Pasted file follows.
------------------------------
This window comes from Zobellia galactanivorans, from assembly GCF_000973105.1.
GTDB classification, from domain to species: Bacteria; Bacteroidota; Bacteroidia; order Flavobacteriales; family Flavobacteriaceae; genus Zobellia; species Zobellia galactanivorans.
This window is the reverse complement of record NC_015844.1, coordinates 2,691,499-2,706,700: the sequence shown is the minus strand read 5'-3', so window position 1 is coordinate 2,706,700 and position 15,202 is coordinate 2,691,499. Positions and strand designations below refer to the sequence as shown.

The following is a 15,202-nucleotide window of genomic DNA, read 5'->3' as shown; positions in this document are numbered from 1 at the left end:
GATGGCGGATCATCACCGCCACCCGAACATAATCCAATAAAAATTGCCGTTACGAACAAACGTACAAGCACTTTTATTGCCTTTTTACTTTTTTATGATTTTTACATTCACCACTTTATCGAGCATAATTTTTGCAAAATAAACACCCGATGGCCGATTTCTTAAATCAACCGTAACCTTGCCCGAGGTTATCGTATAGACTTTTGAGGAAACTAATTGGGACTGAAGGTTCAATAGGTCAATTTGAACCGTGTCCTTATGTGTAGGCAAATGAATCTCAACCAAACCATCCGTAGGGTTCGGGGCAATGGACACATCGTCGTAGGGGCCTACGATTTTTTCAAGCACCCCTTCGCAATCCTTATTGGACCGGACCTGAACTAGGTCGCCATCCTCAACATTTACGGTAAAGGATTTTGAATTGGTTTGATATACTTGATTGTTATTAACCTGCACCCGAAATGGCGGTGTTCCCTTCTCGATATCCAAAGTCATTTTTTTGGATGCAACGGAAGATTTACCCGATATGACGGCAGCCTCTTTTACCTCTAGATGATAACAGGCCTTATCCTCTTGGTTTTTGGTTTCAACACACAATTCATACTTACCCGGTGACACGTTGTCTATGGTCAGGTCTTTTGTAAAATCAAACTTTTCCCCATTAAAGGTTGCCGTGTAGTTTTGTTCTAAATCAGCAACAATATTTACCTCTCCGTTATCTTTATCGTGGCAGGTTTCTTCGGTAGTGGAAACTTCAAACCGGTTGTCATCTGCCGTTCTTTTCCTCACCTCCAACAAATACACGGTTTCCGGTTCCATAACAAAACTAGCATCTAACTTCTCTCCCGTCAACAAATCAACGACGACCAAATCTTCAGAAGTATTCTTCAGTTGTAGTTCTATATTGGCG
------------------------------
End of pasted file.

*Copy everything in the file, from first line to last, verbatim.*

This window comes from Zobellia galactanivorans, from assembly GCF_000973105.1.
GTDB classification, from domain to species: Bacteria; Bacteroidota; Bacteroidia; order Flavobacteriales; family Flavobacteriaceae; genus Zobellia; species Zobellia galactanivorans.
This window is the reverse complement of record NC_015844.1, coordinates 2,691,499-2,706,700: the sequence shown is the minus strand read 5'-3', so window position 1 is coordinate 2,706,700 and position 15,202 is coordinate 2,691,499. Positions and strand designations below refer to the sequence as shown.

The following is a 15,202-nucleotide window of genomic DNA, read 5'->3' as shown; positions in this document are numbered from 1 at the left end:
GATGGCGGATCATCACCGCCACCCGAACATAATCCAATAAAAATTGCCGTTACGAACAAACGTACAAGCACTTTTATTGCCTTTTTACTTTTTTATGATTTTTACATTCACCACTTTATCGAGCATAATTTTTGCAAAATAAACACCCGATGGCCGATTTCTTAAATCAACCGTAACCTTGCCCGAGGTTATCGTATAGACTTTTGAGGAAACTAATTGGGACTGAAGGTTCAATAGGTCAATTTGAACCGTGTCCTTATGTGTAGGCAAATGAATCTCAACCAAACCATCCGTAGGGTTCGGGGCAATGGACACATCGTCGTAGGGGCCTACGATTTTTTCAAGCACCCCTTCGCAATCCTTATTGGACCGGACCTGAACTAGGTCGCCATCCTCAACATTTACGGTAAAGGATTTTGAATTGGTTTGATATACTTGATTGTTATTAACCTGCACCCGAAATGGCGGTGTTCCCTTCTCGATATCCAAAGTCATTTTTTTGGATGCAACGGAAGATTTACCCGATATGACGGCAGCCTCTTTTACCTCTAGATGATAACAGGCCTTATCCTCTTGGTTTTTGGTTTCAACACACAATTCATACTTACCCGGTGACACGTTGTCTATGGTCAGGTCTTTTGTAAAATCAAACTTTTCCCCATTAAAGGTTGCCGTGTAGTTTTGTTCTAAATCAGCAACAATATTTACCTCTCCGTTATCTTTATCGTGGCAGGTTTCTTCGGTAGTGGAAACTTCAAACCGGTTGTCATCTGCCGTTCTTTTCCTCACCTCCAACAAATACACGGTTTCCGGTTCCATAACAAAACTAGCATCTAACTTCTCTCCCGTCAACAAATCAACGACGACCAAATCTTCAGAAGTATTCTTCAGTTGTAGTTCTATATTGGCG